- On the subject of themes, you may run into problems if your theme has a built-in page builder or may require a third party page builder. shortcodes will also be a problem, as well, meta boxes. Meta boxes are the things that are added to the current editor that lets you add more elements and functions to a post. The Featured Image box, formats, categories, etc., are meta boxes.
Overall, Gutenberg will probably take a lot of time to get used to and may create frustration.
The biggest concern is Backward Compatibility. Websites that use plugins, shortcodes, meta boxes, custom fields, and themes with special options, could break. With 1000’s of plugins, it’s going to be important for developers to make sure their plugin (and theme) is going to be compatible.
The good news is that you will have the choice to disable Gutenberg and install the Classic Editor so everything will continue to work. You will be able to do this for awhile, but some point in the future, this won’t be an option.
Apparently the team is working on all the issues presented by plugin and theme developers, but it’s really hard to say what the final product will be. What is compatible now may not be compatible later—or vice versa. There may end up being some sacrifices to make as the Gutenberg team continues to build their new editor.
The claim is that most themes should work with this new editor. Great in theory, but it’s going to depend on the theme and where you got it from. I’ve tested our themes here at Blogging Theme Styles, and so far everything works because we use strict WordPress standards.
The only way to test your theme out is to try Gutenberg with it and see if it plays nice. Again, try it on a test website and if you can, import your site’s content into it and load up all the plugins you use. Keep testing as Gutenberg continues to evolve and is officially released.
You will see WordPress Gutenberg themes start to show up, but guessing they will be plain in style. This is due to the concept of Gutenberg to not just create content, but to create your page layout too.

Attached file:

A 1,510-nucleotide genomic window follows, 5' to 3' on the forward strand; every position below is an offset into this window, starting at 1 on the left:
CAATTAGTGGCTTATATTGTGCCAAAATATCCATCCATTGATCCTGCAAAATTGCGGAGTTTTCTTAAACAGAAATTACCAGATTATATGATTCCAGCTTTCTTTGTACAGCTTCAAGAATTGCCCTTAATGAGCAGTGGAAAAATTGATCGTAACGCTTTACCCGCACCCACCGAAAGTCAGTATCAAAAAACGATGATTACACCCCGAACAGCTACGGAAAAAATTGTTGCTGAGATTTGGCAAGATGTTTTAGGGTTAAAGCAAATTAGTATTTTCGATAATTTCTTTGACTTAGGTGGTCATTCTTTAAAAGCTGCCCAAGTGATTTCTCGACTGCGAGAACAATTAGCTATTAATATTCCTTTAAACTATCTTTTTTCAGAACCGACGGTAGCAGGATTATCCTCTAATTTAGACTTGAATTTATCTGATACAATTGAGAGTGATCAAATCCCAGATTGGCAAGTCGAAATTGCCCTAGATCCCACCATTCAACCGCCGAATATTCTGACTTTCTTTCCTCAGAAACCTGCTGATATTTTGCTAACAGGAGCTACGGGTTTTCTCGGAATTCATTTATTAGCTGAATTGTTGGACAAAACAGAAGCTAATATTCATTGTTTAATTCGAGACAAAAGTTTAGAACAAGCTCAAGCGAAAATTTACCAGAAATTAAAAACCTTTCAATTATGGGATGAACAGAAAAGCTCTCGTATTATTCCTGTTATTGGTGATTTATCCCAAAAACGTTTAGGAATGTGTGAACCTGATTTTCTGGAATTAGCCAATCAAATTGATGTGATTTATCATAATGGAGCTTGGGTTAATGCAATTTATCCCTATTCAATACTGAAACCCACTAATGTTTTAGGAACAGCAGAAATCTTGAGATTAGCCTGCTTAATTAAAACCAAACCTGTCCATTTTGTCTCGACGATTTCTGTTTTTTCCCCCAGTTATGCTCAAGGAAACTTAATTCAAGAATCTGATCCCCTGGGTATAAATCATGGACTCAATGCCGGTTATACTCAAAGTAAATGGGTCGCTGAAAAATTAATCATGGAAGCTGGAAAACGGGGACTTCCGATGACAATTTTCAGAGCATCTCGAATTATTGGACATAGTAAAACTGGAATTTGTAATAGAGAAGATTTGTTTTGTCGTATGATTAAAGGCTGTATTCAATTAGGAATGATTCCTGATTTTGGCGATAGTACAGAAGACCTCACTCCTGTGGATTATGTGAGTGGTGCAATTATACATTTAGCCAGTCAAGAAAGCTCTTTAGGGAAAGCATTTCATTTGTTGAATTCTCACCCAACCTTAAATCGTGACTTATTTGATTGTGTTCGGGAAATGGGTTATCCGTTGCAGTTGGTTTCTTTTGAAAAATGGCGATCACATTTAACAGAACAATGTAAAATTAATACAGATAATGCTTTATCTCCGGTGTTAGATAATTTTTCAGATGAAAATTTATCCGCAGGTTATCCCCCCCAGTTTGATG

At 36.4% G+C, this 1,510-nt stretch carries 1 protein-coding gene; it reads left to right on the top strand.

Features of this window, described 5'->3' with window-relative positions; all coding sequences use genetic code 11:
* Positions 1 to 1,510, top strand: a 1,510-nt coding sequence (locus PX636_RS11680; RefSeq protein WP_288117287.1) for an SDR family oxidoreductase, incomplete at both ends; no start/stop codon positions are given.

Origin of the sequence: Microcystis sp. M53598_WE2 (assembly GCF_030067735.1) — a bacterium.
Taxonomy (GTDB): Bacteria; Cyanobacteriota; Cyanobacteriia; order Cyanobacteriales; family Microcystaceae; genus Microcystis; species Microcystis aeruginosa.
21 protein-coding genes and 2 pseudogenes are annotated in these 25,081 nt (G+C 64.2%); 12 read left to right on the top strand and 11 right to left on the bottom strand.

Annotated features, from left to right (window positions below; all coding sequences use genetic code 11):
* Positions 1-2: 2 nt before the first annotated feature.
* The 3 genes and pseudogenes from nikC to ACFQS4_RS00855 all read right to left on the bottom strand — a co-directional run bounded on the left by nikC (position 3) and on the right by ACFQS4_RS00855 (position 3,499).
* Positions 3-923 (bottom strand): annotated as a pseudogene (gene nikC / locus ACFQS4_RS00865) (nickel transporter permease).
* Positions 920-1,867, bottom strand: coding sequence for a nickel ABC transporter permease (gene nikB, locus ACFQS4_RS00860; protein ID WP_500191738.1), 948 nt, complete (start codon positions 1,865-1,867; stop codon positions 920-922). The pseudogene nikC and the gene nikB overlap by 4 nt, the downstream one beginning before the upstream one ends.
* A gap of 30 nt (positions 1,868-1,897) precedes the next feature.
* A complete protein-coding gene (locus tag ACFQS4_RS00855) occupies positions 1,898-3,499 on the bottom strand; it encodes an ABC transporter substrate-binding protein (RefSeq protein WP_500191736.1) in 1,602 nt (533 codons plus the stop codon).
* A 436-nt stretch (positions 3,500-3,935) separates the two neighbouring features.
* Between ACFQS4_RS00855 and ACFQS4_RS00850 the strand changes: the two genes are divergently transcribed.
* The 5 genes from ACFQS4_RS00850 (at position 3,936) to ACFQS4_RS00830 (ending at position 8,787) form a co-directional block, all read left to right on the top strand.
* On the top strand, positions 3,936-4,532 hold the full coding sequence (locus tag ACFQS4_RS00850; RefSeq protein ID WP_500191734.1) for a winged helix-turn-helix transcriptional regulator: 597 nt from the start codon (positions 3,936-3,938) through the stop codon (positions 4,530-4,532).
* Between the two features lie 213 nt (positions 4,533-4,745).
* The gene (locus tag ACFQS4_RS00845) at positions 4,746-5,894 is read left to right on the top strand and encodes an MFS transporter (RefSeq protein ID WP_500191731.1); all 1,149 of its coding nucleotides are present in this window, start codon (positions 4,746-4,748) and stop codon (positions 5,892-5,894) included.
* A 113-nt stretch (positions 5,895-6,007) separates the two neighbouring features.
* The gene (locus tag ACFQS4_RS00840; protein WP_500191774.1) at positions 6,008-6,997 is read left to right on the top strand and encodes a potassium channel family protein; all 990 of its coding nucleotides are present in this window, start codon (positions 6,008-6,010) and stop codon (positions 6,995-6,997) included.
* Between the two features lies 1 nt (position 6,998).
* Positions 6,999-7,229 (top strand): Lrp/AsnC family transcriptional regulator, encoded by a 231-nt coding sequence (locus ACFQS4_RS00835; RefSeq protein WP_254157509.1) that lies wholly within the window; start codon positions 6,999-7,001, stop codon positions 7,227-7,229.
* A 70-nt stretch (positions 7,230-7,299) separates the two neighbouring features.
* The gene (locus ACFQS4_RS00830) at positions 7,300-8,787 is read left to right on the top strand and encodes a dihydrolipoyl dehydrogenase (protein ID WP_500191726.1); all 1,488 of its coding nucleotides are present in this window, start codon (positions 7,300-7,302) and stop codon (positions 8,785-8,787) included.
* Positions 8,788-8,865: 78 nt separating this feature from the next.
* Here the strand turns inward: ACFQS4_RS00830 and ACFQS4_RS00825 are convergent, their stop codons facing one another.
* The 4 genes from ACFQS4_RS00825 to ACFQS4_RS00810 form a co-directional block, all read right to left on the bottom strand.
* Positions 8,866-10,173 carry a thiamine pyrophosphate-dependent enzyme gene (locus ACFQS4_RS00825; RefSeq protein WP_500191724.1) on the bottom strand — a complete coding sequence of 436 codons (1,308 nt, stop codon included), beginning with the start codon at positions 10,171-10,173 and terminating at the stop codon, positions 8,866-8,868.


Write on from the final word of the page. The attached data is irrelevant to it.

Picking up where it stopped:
I never believe that “change is good” as the old saying goes because it depends on what is changing. I will admit that the editor in WordPress is old and probably the worst editor I have every used. For so many years, people have complained about it and how frustrating it is.
When Automattic started building Gutenberg for replacement, there was excitement which soon turned to frustration. I won’t go into the specifics other than to say many are calling for Gutenberg to stay as a plugin and not be part of the WordPress core. If you want to read more about the controversies of Gutenberg, search Google with “WordPress Gutenberg Controversy“.
Preliminary testing of Gutenberg has a lot of bad reviews, and if you don’t believe me, check out the plugin’s ratings: Based on the reviews and ratings, the Gutenberg team has a LOT of work to do.
The WordPress Gutenberg editor is going to be a radical change from what you are familiar and comfortable with. I know the goal is not to break websites when we move into WordPress 5.0. and Gutenberg is part of it. But it would be naive to think there won’t be any websites that survive the change; there will be.
The best advice I can give you is to start preparing yourself when this happens by testing Gutenberg for yourself. Search Google for more articles about with the keywords “WordPress Gutenberg” editor.
Ultimately the decision of whether Gutenberg is a complete success or a global failure and the end of WordPress will be the end-user…that is you! Well, maybe not the end of WordPress, but it could have a serious impact of users walking away from it. Our best hope is that the development team makes everyone eat crow!